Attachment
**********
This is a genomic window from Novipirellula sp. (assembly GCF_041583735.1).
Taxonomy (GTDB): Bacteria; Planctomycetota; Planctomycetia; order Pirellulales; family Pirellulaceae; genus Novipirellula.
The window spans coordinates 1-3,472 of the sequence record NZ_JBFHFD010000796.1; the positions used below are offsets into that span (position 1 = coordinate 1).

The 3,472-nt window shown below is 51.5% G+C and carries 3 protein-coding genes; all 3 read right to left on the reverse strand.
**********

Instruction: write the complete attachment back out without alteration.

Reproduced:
This is a genomic window from Novipirellula sp. (assembly GCF_041583735.1).
Taxonomy (GTDB): Bacteria; Planctomycetota; Planctomycetia; order Pirellulales; family Pirellulaceae; genus Novipirellula.
The window spans coordinates 1-3,472 of the sequence record NZ_JBFHFD010000796.1; the positions used below are offsets into that span (position 1 = coordinate 1).

The 3,472-nt window shown below is 51.5% G+C and carries 3 protein-coding genes; all 3 read right to left on the reverse strand.